Stephen Lawrence Verdict: 800 – Year Legal Tradition Tossed Through The Court’s Window

18 year old evidence Photo Credit: BBC

Double jeopardy is a procedural defense that forbids a defendant from being tried again on the same, or similar charges following a legitimate acquittal or conviction. In common law countries, a defendant may enter a peremptory plea of autrefois acquit or autrefois convict (autrefois means “previously” in French), meaning the defendant has been acquitted or convicted of the same offense


The legal fraternity who follow BU should be very interested in the outcome of the Stephen Lawrence Murder Case recently settled. A pertinent quote from the case report: “Under the new system, a suspect can be tried again for the same offence if there is “new, compelling, reliable and substantial evidence”, which had not been previously available. As an additional safeguard, the Court of Appeal must decide if a retrial can go ahead and will then formally quash any previous acquittals.”

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7 thoughts on “Stephen Lawrence Verdict: 800 – Year Legal Tradition Tossed Through The Court’s Window

  1. It would be a very good idea if Government changed the law along similar lines to the British because I am still hoping for an inquiry into the death of Luke Bjerkhamn where a jury is called upon to decide on the evidence. I might be dreaming since were are not only dealing with the untimely death of a little boy: we are also dealing in the world of high finance that can influence the political and legislative processes.

  2. All of black Barbados knew that not much would have come from the Bjerkhamn case. In as much as we would have love to see the powers that be show some balls the end results is pretty much what all of us knew.
    However, to wish that the laws be change because of the Bjerkhamn incident, here in Barbados the Bjerkhamns will still go free, while the nappy head poor black boys do the time.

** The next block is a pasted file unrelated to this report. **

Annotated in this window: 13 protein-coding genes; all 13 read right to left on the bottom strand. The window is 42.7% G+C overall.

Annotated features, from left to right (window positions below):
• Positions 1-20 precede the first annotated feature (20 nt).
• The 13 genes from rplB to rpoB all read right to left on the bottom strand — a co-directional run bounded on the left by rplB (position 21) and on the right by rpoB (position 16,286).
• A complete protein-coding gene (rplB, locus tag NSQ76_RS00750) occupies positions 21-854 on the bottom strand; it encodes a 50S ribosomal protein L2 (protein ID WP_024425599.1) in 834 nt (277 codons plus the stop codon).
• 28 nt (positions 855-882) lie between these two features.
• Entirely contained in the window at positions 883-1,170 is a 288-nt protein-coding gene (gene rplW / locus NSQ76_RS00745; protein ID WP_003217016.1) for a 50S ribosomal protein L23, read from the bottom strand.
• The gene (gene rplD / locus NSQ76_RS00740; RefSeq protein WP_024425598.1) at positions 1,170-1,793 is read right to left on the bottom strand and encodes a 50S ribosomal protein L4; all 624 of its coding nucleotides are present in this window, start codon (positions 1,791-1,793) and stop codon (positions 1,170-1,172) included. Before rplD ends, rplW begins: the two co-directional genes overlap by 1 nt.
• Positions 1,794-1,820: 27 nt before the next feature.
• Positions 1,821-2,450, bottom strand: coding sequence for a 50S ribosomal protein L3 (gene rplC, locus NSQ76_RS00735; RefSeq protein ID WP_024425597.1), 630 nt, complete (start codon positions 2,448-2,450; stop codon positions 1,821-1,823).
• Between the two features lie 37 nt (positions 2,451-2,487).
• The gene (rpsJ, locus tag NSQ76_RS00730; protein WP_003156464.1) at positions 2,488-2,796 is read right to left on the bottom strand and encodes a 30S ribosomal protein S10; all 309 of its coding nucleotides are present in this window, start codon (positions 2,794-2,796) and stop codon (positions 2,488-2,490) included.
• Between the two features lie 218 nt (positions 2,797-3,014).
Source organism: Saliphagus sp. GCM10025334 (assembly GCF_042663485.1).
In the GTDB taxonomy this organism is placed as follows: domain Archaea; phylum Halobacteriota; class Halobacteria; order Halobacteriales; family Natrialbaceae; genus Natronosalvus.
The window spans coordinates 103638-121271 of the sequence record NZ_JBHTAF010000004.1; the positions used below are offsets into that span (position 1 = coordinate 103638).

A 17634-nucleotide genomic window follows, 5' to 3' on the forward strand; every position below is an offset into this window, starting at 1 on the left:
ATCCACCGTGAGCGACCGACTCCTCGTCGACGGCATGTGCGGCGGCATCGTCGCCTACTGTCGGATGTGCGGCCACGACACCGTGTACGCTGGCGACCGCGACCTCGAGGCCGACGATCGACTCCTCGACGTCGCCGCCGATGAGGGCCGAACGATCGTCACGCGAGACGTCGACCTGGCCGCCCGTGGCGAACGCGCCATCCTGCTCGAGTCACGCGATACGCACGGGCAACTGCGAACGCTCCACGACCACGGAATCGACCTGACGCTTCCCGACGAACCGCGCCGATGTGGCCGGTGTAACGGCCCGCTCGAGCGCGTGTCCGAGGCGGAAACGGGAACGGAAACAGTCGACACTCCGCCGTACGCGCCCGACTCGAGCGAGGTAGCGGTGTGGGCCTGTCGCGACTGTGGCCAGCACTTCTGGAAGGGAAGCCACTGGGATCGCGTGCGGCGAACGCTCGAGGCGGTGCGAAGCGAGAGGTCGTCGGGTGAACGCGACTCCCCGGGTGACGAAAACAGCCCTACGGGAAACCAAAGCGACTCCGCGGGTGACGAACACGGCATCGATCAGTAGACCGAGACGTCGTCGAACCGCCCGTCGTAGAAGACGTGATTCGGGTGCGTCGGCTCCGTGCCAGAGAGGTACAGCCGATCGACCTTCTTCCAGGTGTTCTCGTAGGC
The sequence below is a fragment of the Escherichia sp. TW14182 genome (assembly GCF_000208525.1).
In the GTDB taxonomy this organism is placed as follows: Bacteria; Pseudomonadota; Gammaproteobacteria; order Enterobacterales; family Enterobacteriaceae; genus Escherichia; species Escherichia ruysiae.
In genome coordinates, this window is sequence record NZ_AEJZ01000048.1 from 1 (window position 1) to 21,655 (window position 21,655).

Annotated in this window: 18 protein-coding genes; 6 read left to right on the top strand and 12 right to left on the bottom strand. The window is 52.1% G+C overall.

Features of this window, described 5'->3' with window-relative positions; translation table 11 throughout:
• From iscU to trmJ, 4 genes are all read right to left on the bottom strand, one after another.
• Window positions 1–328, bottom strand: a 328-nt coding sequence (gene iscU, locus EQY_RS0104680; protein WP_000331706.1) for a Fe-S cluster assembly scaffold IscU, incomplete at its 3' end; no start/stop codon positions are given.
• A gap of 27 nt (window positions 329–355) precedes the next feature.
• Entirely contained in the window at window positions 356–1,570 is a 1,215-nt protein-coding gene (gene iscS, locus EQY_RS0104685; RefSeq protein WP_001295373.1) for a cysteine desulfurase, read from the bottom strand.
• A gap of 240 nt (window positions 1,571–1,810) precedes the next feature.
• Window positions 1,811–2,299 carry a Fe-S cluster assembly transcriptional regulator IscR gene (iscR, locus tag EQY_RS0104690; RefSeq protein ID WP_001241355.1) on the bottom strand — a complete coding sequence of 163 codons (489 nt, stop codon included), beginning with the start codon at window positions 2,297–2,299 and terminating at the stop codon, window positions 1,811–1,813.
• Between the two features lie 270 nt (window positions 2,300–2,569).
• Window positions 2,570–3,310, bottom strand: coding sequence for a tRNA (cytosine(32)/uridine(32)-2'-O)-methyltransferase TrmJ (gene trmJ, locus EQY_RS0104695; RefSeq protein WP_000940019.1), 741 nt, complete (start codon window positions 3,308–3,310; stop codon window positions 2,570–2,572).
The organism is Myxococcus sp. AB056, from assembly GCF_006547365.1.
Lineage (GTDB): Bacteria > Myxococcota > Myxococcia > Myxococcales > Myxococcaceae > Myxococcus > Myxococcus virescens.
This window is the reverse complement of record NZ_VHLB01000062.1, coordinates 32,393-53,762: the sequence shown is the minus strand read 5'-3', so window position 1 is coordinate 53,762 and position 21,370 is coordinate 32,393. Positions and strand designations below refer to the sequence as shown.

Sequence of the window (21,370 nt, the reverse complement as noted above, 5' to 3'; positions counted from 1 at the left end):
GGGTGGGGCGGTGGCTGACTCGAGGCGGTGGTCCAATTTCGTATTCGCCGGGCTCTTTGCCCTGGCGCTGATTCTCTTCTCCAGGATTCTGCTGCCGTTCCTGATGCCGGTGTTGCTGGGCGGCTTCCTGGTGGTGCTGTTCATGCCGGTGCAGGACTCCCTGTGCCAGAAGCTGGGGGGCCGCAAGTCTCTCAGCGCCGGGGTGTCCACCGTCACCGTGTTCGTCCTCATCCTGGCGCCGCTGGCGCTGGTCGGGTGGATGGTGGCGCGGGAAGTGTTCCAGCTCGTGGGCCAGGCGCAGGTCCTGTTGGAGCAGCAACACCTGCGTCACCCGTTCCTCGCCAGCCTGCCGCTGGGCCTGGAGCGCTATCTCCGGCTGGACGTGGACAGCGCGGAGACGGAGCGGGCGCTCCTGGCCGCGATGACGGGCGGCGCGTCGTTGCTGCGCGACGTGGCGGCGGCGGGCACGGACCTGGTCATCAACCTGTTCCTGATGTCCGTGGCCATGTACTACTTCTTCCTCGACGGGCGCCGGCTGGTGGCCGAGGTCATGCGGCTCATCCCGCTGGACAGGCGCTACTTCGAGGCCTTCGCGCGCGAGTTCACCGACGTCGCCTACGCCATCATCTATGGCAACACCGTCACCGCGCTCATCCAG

• It would be interesting to get feedback from CJ Gibson on the Bjerkhman case.

      This is a pipe dream however.

  3. There are no similarities of “note” in the Stephen Lawrence and Bjerkhamn cases. In the Stephen Lawrence case, the Metropolitan Police made many mistakes in the initial investigation and in recent years tried to atone for their mistakes. The Crown Prosecution Service (CPS) laterly put a lot of effort in trying to bring a successful prosecution which they were able to do because of new techniques in DNA testing, which brough new “evidence” before the jury.

    In the Bjerkhamn case there is a feeling here (BU) by many, that the Prosecution was not as robust as it could have been. I do not know if due dilligence was not exercised in the initial stages of the investigation or if the taking of forensic evidence was not as thorough as it should have been.

    However you square it there must be a willingness to bring a successful prosecution by the Prosecution, the Police and the Establishment. This was clearly the situation with the Stephen Lawrence case.

    It has been “alleged” here those principles did not apply in the Bjerkhamn case. As a result a suitable charge for whatever reason was not brought, the “evidence” for that charge was not either sought or there.

    Hence no “evidence” produced. Without credible evidence there can be no safe conviction that is why the Bjerkhamn case rest as it does.

  4. That is an important move in law. One that I trust will be followed in Barbados at some point. It is also most encouraging to see racial hate crimes being pursued like this. But why the hell this case, which is extremely important from the point of view of development and changes to the criminal justice system of all countries, has anything whatsoever to do with Bjerkhamn, I cannot fathom. It is highly unlikely in any country that Bjerkhamn would have been prosecuted.

  5. The Coroner’s verdict in the Arch Cot case seemed to be well received.
    Was there an Coroner’s Inquest in the case of Luke Bjerkhamn?
    Should Faith Marshall-Harris be put on the case?

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